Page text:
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Playgrounds: more than just grounds to play on?

Published November 15, 2017 – by Melissa van Well-Dijkshoorn

Playgrounds. I learned so much about them over the last couple of days. To be honest, it turned out that I have always taken them for granted. I knew that play is (besides being a lot of fun) important for a child’s development (physical as well as cognitive, emotional and social), and playgrounds can play a huge role in this. But I have never thought about them in so much detail as I did last week during the Child in the City conference and the Urban95 Study Tour in London, which I attended for the Bernard van Leer Foundation.

I am a mother of a 2-year-old and live in a city. Looking at the big smile on my son’s face and his enthusiasm when entering a playground always shows me that it is a good thing to take him there. But what makes a playground a good space for under 5s? Why is it important not to completely avoid risks? Why is it important to have enough playgrounds in a city? What does it mean, exactly, ‘enough’ playgrounds? These are questions I had honestly never thought about before, and that were answered during my trip to London. The answer really opened my eyes, and immediately triggered a new question: how is my own city, Rotterdam, doing in terms of playgrounds and public spaces for the youngest children?

During the Child in the City conference and the Urban95 Study Tour in London, I met a lot of inspiring people. Besides witnessing many interesting, expert presentations that really shone a different light on playgrounds for me, I was also very lucky to experience some of London’s greatest playgrounds myself during a walking tour, seeing some great examples with my own eyes.

The world is urbanising rapidly, with more and more children growing up in cities. We, the Bernard van Leer Foundation, believe that if a city is created and designed with the youngest children (0-5 years) and their caregivers in mind, it will work for everyone. That is why, during the walking tour, we specifically looked at the playgrounds and public spaces from a height of 95cm, the average height of a healthy 3-year-old, using metal rulers with eye masks attached to them.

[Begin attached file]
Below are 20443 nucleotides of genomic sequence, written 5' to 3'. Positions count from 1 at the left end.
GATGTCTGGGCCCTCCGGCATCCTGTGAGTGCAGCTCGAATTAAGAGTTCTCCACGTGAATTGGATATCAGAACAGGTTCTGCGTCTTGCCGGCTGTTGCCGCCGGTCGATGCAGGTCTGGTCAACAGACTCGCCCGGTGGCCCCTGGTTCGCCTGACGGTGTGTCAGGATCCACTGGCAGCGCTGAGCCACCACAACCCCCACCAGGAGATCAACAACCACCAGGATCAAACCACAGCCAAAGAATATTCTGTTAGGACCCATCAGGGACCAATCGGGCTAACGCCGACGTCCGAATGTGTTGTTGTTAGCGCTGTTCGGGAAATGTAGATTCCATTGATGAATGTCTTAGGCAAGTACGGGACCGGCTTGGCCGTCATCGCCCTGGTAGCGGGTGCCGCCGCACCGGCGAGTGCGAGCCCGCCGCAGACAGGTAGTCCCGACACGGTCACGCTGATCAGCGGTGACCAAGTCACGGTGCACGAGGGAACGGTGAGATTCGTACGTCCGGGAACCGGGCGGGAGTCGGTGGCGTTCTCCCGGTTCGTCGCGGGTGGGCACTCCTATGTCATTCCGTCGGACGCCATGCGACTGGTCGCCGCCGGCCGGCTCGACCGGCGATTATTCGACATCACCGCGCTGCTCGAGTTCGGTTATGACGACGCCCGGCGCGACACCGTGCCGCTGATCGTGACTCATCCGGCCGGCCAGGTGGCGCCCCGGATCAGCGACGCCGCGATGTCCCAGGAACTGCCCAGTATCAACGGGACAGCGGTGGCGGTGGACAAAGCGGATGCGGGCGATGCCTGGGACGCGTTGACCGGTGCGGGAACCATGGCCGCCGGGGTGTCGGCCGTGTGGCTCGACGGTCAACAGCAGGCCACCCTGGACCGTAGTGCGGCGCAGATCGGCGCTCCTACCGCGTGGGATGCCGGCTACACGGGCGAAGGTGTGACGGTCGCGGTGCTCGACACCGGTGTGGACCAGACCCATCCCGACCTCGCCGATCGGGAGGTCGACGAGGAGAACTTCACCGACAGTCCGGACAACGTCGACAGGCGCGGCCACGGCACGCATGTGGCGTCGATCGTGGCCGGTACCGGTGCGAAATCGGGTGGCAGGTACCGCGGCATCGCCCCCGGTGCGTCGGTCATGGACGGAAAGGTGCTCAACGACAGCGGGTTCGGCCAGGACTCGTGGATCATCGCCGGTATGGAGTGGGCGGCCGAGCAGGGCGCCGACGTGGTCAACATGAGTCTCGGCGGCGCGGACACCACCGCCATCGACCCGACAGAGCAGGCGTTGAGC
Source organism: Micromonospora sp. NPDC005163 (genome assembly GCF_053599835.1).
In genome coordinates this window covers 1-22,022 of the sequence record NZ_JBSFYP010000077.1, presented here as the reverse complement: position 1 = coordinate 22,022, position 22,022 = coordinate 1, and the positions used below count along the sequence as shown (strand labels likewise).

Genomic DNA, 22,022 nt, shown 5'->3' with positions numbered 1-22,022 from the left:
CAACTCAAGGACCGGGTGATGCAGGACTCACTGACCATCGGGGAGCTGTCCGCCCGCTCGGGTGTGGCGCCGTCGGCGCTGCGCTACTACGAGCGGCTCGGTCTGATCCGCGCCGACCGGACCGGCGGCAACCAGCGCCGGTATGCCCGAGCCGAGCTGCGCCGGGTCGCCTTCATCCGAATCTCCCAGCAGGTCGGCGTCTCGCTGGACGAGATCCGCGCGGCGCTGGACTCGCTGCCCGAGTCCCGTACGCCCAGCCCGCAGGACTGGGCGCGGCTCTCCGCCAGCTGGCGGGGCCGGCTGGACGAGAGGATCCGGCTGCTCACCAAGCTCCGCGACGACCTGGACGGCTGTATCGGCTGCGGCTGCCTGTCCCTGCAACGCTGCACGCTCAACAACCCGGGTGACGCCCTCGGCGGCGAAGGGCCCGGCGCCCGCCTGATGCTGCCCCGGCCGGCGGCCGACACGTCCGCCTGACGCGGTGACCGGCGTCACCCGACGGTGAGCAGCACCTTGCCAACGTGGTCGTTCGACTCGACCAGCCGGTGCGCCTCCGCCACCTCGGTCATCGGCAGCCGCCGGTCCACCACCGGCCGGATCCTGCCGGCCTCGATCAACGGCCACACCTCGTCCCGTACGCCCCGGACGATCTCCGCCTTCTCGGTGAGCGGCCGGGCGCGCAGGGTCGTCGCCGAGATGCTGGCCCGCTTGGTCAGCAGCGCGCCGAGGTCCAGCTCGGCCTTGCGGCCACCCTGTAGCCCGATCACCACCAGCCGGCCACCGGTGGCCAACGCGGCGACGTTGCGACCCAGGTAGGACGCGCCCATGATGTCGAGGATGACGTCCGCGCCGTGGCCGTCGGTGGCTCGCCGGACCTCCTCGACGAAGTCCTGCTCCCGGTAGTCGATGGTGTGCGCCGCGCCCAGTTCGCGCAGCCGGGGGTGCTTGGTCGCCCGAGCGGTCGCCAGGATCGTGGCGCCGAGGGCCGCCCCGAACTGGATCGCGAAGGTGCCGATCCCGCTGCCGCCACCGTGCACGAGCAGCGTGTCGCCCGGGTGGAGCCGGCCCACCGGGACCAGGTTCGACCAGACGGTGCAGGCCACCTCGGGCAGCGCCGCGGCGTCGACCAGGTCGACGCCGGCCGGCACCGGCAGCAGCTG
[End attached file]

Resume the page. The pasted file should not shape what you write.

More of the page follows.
Doing this showed us some interesting things that we might otherwise not have noticed. For instance, the plants surrounding the Tumbling Bay playground in the Queen Elizabeth Olympic Park. For adults, they feel like unremarkable bushes that you can look over to keep an eye on your child. A 3-year-old, however, cannot look over them: the walking paths between the plants give these young kids an amazing feeling of being in nature, like a forest in the middle of the city, and the feeling that their parents can’t see them.

Another thing I learned at the conference is that children prefer to play in spaces closest to their homes, even though these spaces are not necessarily designed as playgrounds. I learned about the term affordance, meaning ‘something in the environment that makes an offer to someone or that reveals a possible function’. During the walking tour, I immediately put this knowledge into practice, viewing streets through a different lens than I had before, and seeing how things and objects that are not necessarily placed there as play equipment could still serve this purpose. The tiles in the below picture, for instance, were – I believe – originally placed in the street to slow down cars, but I could really picture kids playing on them.

Meghan Talarowski from Studio Ludo was one of the experts who joined us as a speaker on the Urban95 Study Tour. She had conducted a study of London playgrounds: over a six-month period, she visited 45 playgrounds in London and assessed 16 of them, collecting data on users’ gender, age, ethnicity and activity levels. Her research report will be launched later this month. When asked ‘if you were designing a playground for under 5s, what ingredients should definitely be there?’, she replied: ‘sand, water and something to climb on.’ These are ingredients we witnessed ourselves at the different playgrounds we visited during the tour. An additional suggestion from designer Phil Doyle, who has over 30 years’ experience developing play opportunities for children and young people, was ‘something that kids can turn into loose parts, like plants, grass and leaves.’ He added: ‘the most important loose parts actually are other children in the playground’.

I took away from this experience that it is important to have good play spaces everywhere in a city. By this I am not referring to enormous, well-designed playgrounds; no, I am talking about something far more simple. It would be great for the liveability of the city for the youngest citizens and their caregivers to have ‘pocket parks’ everywhere, which include playable ingredients such as sand, water and something to climb on – a grass hill, or wooden pillars. I mention caregivers here as one of the characteristics of the youngest citizens, aged 0-5 years, is that they are usually accompanied by one or more caregivers. Another lesson I learned during this trip to London is that this needs to be taken into account when designing a play space for the youngest. Services for adults need to be included, such as benches, a grass area where they can sit and relax or a café.

I am thankful for this opportunity to have met so many inspiring people from all over the world and different disciplines. It was great to connect and learn from each other. I went home with a head full of new ideas, knowledge, inspiration and great connections. I can’t wait to walk around Rotterdam with my son to experience how my own city and neighbourhood are doing in terms of playgrounds and public spaces.